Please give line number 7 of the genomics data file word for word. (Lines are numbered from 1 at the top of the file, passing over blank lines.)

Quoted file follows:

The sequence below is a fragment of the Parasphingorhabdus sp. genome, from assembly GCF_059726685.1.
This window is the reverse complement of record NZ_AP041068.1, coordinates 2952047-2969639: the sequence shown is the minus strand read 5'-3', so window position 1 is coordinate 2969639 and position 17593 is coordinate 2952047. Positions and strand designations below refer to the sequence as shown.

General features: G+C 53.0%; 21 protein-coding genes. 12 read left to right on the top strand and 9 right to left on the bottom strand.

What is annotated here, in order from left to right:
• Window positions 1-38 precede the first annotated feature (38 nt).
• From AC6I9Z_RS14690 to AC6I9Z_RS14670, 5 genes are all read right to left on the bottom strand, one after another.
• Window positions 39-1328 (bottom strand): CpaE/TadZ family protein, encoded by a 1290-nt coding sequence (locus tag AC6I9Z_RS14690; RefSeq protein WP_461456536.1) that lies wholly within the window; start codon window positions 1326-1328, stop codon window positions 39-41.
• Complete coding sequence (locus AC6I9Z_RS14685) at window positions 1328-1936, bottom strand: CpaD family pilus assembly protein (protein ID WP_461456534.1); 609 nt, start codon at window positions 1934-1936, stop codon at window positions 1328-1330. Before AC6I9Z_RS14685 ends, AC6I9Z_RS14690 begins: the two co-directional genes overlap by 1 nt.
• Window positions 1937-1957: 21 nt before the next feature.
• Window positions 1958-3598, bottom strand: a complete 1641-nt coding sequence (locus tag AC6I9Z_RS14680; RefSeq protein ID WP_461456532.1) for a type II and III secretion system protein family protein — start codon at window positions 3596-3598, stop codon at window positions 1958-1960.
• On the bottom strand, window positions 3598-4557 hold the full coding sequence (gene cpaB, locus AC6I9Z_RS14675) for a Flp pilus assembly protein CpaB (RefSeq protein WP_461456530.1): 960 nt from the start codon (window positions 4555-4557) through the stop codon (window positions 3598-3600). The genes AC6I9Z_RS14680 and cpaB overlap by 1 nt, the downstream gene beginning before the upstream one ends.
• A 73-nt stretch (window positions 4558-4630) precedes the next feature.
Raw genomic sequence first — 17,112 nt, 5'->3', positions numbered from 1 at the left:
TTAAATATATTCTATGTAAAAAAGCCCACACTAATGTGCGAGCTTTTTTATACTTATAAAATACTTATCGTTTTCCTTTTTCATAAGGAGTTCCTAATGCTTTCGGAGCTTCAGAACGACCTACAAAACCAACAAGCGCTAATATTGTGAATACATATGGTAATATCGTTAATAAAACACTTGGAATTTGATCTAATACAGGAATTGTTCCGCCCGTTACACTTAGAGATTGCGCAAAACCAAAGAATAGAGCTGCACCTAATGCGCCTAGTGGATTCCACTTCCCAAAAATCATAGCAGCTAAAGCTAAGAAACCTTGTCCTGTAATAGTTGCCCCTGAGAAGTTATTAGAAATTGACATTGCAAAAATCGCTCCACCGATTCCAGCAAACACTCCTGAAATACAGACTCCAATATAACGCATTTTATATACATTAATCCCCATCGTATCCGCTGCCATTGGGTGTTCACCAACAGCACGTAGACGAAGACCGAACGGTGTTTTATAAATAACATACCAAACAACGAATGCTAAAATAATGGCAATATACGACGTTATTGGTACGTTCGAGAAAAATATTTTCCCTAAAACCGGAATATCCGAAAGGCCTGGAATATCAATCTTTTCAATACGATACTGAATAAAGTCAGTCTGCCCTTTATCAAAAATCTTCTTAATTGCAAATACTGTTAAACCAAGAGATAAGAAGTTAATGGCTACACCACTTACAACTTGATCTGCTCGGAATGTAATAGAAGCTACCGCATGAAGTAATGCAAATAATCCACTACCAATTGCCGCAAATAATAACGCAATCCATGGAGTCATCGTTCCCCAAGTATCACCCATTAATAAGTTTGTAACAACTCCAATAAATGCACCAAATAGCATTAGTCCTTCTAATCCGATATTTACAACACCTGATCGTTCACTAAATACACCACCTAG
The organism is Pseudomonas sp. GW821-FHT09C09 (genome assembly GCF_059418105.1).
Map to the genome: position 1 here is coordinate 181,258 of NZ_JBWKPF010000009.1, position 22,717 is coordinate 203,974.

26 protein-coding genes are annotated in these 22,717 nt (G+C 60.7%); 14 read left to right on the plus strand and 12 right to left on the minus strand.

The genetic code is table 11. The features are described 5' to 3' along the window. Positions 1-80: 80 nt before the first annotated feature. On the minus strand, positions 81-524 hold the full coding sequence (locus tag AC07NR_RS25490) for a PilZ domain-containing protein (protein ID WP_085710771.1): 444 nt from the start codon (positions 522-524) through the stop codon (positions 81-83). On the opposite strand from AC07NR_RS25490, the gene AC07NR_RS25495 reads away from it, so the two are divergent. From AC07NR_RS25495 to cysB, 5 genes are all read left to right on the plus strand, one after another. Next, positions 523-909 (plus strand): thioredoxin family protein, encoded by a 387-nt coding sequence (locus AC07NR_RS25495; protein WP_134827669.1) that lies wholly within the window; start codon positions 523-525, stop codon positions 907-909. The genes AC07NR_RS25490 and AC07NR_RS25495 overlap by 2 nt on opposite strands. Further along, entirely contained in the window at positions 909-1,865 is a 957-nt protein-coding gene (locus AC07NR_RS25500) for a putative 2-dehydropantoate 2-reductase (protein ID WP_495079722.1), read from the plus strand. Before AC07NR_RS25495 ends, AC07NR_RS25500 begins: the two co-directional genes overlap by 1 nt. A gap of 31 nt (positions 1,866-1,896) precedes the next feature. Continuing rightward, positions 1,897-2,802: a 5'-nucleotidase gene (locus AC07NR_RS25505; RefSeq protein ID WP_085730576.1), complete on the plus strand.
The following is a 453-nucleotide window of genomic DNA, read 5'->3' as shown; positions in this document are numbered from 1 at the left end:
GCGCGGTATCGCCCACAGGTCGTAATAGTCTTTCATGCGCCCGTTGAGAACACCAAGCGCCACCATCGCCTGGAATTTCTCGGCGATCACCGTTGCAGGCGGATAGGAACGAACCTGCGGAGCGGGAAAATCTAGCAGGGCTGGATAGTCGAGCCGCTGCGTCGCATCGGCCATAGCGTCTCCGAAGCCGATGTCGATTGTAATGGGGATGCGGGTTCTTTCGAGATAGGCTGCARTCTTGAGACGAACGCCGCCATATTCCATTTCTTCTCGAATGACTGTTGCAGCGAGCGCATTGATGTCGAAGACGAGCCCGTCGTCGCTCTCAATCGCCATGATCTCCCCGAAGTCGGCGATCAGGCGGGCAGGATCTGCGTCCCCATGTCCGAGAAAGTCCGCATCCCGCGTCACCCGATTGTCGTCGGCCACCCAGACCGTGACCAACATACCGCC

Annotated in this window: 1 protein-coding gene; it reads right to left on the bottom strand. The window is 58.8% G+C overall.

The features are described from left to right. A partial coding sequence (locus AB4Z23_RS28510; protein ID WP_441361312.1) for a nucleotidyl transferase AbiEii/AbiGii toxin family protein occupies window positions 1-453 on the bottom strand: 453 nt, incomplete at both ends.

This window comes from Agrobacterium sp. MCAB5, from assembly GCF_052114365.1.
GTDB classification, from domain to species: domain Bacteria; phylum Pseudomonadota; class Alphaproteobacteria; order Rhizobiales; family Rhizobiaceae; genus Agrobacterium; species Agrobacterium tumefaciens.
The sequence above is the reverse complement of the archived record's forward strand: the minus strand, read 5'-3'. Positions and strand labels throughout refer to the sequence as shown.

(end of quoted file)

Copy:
• Window positions 39-1328 (bottom strand): CpaE/TadZ family protein, encoded by a 1290-nt coding sequence (locus tag AC6I9Z_RS14690; RefSeq protein WP_461456536.1) that lies wholly within the window; start codon window positions 1326-1328, stop codon window positions 39-41.